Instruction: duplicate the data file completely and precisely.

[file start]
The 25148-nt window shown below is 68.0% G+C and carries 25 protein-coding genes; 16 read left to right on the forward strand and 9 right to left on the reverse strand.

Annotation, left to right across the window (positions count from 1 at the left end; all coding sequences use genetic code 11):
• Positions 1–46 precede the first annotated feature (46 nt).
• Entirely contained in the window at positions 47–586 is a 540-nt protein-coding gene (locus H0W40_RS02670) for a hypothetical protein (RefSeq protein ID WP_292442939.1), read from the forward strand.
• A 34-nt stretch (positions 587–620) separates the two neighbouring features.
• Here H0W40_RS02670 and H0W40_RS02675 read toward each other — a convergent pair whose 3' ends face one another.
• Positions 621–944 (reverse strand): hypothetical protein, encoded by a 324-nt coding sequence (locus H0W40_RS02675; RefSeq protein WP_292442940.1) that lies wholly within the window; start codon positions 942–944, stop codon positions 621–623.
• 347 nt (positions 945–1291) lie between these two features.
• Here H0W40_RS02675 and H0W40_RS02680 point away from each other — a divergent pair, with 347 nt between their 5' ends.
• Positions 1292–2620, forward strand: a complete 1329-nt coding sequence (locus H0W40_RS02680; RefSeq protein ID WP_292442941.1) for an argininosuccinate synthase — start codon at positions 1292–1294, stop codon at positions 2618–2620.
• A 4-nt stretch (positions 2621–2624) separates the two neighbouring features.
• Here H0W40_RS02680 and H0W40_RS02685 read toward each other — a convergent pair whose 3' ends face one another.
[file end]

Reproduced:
The 25148-nt window shown below is 68.0% G+C and carries 25 protein-coding genes; 16 read left to right on the forward strand and 9 right to left on the reverse strand.

Annotation, left to right across the window (positions count from 1 at the left end; all coding sequences use genetic code 11):
• Positions 1–46 precede the first annotated feature (46 nt).
• Entirely contained in the window at positions 47–586 is a 540-nt protein-coding gene (locus H0W40_RS02670) for a hypothetical protein (RefSeq protein ID WP_292442939.1), read from the forward strand.
• A 34-nt stretch (positions 587–620) separates the two neighbouring features.
• Here H0W40_RS02670 and H0W40_RS02675 read toward each other — a convergent pair whose 3' ends face one another.
• Positions 621–944 (reverse strand): hypothetical protein, encoded by a 324-nt coding sequence (locus H0W40_RS02675; RefSeq protein WP_292442940.1) that lies wholly within the window; start codon positions 942–944, stop codon positions 621–623.
• 347 nt (positions 945–1291) lie between these two features.
• Here H0W40_RS02675 and H0W40_RS02680 point away from each other — a divergent pair, with 347 nt between their 5' ends.
• Positions 1292–2620, forward strand: a complete 1329-nt coding sequence (locus H0W40_RS02680; RefSeq protein ID WP_292442941.1) for an argininosuccinate synthase — start codon at positions 1292–1294, stop codon at positions 2618–2620.
• A 4-nt stretch (positions 2621–2624) separates the two neighbouring features.
• Here H0W40_RS02680 and H0W40_RS02685 read toward each other — a convergent pair whose 3' ends face one another.